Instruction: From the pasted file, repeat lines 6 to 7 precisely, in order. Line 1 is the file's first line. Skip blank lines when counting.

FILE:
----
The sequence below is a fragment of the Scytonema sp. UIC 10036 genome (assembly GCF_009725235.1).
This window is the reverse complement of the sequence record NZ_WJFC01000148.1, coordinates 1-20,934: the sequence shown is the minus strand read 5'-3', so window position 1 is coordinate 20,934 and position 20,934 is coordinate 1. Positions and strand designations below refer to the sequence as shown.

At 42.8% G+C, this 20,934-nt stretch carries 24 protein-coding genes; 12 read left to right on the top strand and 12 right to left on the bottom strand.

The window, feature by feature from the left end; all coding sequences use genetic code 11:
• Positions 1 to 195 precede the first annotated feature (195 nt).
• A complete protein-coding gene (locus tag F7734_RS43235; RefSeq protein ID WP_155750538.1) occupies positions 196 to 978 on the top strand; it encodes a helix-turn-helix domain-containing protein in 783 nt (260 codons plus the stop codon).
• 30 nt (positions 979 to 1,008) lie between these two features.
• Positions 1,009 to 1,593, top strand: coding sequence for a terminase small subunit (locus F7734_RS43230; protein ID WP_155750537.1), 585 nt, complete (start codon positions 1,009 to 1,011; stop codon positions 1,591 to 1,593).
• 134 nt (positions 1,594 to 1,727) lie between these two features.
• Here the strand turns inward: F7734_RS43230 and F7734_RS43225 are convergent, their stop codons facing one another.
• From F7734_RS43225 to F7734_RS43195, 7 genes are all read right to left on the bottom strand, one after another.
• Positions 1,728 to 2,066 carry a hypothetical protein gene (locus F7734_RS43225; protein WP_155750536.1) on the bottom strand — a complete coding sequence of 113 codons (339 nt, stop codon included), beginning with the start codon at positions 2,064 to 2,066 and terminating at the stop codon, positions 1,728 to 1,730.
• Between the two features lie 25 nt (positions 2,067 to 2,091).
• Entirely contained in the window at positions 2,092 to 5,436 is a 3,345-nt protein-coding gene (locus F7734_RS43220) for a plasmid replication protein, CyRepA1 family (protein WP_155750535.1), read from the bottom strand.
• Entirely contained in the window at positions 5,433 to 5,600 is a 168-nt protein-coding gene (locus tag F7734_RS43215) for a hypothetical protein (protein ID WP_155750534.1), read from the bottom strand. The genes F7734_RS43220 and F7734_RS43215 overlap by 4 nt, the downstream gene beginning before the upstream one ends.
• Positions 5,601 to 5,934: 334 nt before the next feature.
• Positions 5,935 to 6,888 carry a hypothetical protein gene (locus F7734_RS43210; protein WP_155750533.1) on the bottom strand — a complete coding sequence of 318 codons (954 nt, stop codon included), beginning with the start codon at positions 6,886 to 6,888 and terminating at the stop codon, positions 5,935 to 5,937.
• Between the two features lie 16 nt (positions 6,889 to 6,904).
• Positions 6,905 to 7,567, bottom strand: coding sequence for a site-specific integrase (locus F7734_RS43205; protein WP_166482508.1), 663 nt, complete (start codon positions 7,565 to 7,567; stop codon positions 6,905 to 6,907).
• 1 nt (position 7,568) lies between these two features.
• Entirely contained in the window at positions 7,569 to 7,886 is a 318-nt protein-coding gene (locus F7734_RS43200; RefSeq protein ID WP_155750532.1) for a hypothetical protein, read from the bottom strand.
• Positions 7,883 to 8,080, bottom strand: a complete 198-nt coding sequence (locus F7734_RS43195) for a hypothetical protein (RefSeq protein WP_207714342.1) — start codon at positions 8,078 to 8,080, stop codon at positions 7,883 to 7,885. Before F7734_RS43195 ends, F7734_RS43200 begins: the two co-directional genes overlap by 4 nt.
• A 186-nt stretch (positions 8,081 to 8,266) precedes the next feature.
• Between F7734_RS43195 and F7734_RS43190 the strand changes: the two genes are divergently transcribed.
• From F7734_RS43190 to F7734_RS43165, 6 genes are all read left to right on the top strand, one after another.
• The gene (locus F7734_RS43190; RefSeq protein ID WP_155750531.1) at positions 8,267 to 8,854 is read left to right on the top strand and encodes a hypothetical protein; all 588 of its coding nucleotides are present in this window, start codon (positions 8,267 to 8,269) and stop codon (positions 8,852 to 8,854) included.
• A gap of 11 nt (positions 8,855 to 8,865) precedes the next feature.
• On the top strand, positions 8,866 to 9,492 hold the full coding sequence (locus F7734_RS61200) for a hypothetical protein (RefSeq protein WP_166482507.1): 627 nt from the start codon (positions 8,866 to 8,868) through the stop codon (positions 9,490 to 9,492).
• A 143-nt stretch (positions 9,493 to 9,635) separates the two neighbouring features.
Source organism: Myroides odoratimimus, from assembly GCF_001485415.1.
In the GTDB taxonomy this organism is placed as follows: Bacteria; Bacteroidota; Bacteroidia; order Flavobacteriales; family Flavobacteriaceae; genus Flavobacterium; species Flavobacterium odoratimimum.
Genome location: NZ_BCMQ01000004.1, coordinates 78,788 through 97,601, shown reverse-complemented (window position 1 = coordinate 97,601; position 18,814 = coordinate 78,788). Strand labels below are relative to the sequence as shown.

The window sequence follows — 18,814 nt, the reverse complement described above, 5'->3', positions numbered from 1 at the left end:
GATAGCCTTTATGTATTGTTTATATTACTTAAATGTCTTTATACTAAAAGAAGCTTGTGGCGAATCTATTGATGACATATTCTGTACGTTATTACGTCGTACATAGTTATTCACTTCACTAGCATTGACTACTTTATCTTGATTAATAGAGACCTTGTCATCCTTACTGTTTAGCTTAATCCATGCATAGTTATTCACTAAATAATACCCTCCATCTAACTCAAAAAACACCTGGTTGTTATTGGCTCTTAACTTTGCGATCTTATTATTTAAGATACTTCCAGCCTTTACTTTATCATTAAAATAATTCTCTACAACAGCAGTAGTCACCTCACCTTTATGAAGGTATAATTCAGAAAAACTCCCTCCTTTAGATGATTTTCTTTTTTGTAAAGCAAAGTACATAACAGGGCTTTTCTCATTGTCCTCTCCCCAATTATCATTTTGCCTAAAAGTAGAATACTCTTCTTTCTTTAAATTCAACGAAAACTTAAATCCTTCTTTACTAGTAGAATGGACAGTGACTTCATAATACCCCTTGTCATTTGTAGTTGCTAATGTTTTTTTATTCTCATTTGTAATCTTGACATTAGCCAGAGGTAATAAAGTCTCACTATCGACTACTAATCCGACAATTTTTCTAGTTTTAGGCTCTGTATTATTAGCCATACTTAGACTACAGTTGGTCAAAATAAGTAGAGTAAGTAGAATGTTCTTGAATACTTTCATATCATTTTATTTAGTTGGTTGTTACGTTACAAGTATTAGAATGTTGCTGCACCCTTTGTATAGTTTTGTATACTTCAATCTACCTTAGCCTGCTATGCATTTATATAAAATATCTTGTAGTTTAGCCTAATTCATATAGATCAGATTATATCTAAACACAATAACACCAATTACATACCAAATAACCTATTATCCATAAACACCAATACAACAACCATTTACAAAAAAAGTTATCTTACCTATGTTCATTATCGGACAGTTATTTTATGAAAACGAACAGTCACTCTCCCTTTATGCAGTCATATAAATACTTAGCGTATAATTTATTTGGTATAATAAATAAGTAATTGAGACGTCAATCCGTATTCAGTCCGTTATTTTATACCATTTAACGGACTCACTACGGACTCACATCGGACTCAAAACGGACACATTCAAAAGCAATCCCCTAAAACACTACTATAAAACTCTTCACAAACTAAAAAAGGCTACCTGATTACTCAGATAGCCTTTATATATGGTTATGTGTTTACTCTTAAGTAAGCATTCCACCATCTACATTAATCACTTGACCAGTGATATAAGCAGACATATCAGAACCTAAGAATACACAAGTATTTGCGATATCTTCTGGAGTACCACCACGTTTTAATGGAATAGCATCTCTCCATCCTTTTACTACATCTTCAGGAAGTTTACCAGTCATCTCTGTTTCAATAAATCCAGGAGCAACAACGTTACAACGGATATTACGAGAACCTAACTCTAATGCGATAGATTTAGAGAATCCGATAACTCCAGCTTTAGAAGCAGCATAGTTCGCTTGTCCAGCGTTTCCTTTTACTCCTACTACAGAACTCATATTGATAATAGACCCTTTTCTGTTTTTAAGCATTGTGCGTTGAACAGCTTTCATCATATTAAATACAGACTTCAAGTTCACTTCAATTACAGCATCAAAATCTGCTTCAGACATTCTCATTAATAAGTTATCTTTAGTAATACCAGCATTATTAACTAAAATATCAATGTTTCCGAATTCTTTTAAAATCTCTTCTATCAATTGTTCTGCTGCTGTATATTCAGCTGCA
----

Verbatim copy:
• A complete protein-coding gene (locus tag F7734_RS43235; RefSeq protein ID WP_155750538.1) occupies positions 196 to 978 on the top strand; it encodes a helix-turn-helix domain-containing protein in 783 nt (260 codons plus the stop codon).
• 30 nt (positions 979 to 1,008) lie between these two features.